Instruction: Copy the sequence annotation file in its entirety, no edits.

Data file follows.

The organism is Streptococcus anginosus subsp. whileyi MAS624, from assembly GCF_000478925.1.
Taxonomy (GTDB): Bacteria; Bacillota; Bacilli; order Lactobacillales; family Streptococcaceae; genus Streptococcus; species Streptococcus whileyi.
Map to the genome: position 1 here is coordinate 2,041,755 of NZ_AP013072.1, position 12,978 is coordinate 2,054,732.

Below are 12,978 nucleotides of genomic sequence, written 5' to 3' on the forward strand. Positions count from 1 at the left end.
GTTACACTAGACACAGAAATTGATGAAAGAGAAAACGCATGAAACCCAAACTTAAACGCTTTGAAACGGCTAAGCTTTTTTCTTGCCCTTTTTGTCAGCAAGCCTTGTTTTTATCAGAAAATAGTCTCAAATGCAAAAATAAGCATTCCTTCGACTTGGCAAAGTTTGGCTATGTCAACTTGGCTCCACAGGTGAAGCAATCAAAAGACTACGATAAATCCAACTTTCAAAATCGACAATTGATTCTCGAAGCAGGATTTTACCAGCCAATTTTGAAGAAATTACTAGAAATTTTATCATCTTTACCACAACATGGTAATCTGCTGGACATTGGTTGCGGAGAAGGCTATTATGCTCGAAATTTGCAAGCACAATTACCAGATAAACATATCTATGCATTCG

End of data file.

The organism is Streptococcus anginosus subsp. whileyi MAS624, from assembly GCF_000478925.1.
Taxonomy (GTDB): Bacteria; Bacillota; Bacilli; order Lactobacillales; family Streptococcaceae; genus Streptococcus; species Streptococcus whileyi.
Map to the genome: position 1 here is coordinate 2,041,755 of NZ_AP013072.1, position 12,978 is coordinate 2,054,732.

Below are 12,978 nucleotides of genomic sequence, written 5' to 3' on the forward strand. Positions count from 1 at the left end.
GTTACACTAGACACAGAAATTGATGAAAGAGAAAACGCATGAAACCCAAACTTAAACGCTTTGAAACGGCTAAGCTTTTTTCTTGCCCTTTTTGTCAGCAAGCCTTGTTTTTATCAGAAAATAGTCTCAAATGCAAAAATAAGCATTCCTTCGACTTGGCAAAGTTTGGCTATGTCAACTTGGCTCCACAGGTGAAGCAATCAAAAGACTACGATAAATCCAACTTTCAAAATCGACAATTGATTCTCGAAGCAGGATTTTACCAGCCAATTTTGAAGAAATTACTAGAAATTTTATCATCTTTACCACAACATGGTAATCTGCTGGACATTGGTTGCGGAGAAGGCTATTATGCTCGAAATTTGCAAGCACAATTACCAGATAAACATATCTATGCATTCG